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Will gold's shine last?

Sangita Shah | January 06, 2003

The phoenix is rising again. The centuries-old attraction for gold is intact, or even a bit stronger than before, as indicated by the latest price surge globally and even in the domestic market.

The yellow metal has witnessed a price appreciation of more than 25 per cent in calendar 2002.

Like any other commodity, gold reacts to the basic demand-supply equation, but tends to be more volatile in war-like situations.

In the last couple of years, when equities as an asset class have been faring poorly after the technology bust, and debt has not been so lucrative globally, conflict situations in various corners of the globe have helped gold re-emerge as a preferred hedge against uncertainty.

Paper currencies have clearly been losing ground to the yellow metal, a fact substantiated by the weak dollar value.

In Japan last year,  even small-time savers started investing in gold after the monetary authority decided to charge investors for parking their savings in banks instead of paying interest.

Though war fears in the Middle East and weak currencies have been partly responsible for the fresh interest in gold,  the moot question is whether this trend will continue in the foreseeable future.

While many analysts of international repute have been forecasting that gold will breach its all-time high of $414.80 per ounce in 2003, prices in India are expected to soar far beyond the all-time high of Rs 5,780 per 10 gms.

It is very interesting to understand why Indian gold prices may shoot ahead of global highs. Most Indian gold is imported, and there is nothing domestic about it except for the people's insatiable appetite for it.

In February 1996, when international gold hit its all-time high of $414.80 per ounce, the dollar-rupee exchange rate was Rs 37.03.

Since then the dollar has appreciated by more than 25 per cent, to reach the current level of about Rs 48. Over and above the dollar-rupee rate, one also has to keep tabs on the various taxes levied on gold - from customs duty to sales tax and octroi.

These factors in themselves make gold costlier in India than abroad.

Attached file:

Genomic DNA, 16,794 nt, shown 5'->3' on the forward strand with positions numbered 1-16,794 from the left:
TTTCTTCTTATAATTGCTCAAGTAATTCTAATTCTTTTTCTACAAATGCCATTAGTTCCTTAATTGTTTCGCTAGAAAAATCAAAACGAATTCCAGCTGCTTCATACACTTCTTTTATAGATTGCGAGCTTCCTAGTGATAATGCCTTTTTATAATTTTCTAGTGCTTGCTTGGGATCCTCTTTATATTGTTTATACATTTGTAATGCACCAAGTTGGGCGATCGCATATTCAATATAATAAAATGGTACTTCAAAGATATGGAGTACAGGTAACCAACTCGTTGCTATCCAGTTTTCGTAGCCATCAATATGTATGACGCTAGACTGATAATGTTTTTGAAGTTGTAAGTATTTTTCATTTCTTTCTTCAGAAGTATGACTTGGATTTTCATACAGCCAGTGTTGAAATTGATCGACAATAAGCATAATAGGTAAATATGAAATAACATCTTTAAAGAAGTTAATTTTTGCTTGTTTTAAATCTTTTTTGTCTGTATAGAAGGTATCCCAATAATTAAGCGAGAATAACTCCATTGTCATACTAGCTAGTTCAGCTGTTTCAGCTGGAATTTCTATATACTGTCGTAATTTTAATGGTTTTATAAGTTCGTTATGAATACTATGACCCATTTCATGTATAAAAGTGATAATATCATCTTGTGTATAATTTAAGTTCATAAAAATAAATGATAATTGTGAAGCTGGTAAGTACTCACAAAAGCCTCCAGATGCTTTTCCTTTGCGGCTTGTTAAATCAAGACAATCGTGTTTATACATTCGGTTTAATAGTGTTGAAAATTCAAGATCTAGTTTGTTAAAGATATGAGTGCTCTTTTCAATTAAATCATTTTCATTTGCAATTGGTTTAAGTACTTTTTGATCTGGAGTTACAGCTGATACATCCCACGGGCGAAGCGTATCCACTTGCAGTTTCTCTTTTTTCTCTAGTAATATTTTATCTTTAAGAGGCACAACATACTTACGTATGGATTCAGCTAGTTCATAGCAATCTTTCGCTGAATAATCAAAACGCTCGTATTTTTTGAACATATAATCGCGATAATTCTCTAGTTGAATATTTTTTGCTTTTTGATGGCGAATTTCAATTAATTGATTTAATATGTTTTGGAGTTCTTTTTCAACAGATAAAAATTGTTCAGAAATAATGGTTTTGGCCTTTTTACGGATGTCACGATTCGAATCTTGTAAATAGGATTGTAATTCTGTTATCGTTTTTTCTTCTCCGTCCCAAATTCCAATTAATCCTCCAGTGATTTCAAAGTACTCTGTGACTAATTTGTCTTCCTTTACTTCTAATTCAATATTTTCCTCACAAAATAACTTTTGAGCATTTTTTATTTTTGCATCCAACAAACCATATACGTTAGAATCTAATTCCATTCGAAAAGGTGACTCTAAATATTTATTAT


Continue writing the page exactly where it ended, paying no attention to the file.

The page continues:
In India, gold has always been fancied for use as jewellery. Though gold is hoarded for a rainy day, it is not really seen as investment asset where one can make profits.

However, things are set to change partly, and many people could well start looking at gold as an investment vehicle.

While equities and debt have always formed a major part of individual investments along with small savings and insurance instruments, gold may now find a place in the portfolio - something on which one can gain by booking profits at higher levels.

However, it needs to be noted that gold often tends to have a negative correlation to stock prices. Historically,  gold prices tend to remain steady or rise whenever the stock markets are in decline.

There have been many changes in the Indian gold trade over the last few years, with banks being allowed to import gold.

While some banks, and especially the foreign ones, have closed down their operations after showing an initial interest, the rest are still struggling to handle the high volatility in the global price of the commodity.

Considering all the negatives for an average investor, its difficult to promote the idea that gold in physical form should be considered an investible asset.

The best way out is to promote gold-based mutual funds or gold-deposit schemes.  Assuming one still has to hold gold in physical form, it is best for investors to invest in gold bars rather than jewellery because price appreciation happens only in pure gold.

And jewellery, even if originally pure, tends to lose value if it has to be melted again into pure metal.

Making costs account for a large part of jewellery value, and this element will have to be factored in.

The worst part about jewellery is that it has no standard quality. Hallmarking has not been a great help to India and very few investors bother to check such things.

It is generally the local or family goldsmith who delivers the ornaments, which can range from 14 carats to 22 carats, thus reducing the value of gold held as jewellery.

If gold held as bars is then the only investment option, a caveat is in order here too: investment at current price levels is risky.

It is worth remembering that there are never quick gains in gold trading, simply because there is no futures market in India.

An investor has to buy at lower levels and sell at higher levels. That takes time. Given market uncertainties and the problems associated with holding gold in the form of jewellery, the only real benefit of investing in the metal could be the tax advantages involved.

When gold is held as a capital asset, it gets concessional treatment in the form of cost indexation for inflation when held for more than three years.

In any case, even a solid upward trend in gold price may not mean that returns from the investment will be attractive. Notwithstanding the sharp upsurge in prices since January 2002, returns from gold have not been attractive for a buy-and-hold investor.

Overall, the outlook is uncertain and the past record is not encouraging for retail investors to consider investing in gold.

While the outlook for the next two years appears positive for the precious metal, the longer-term outlook is still not that promising.

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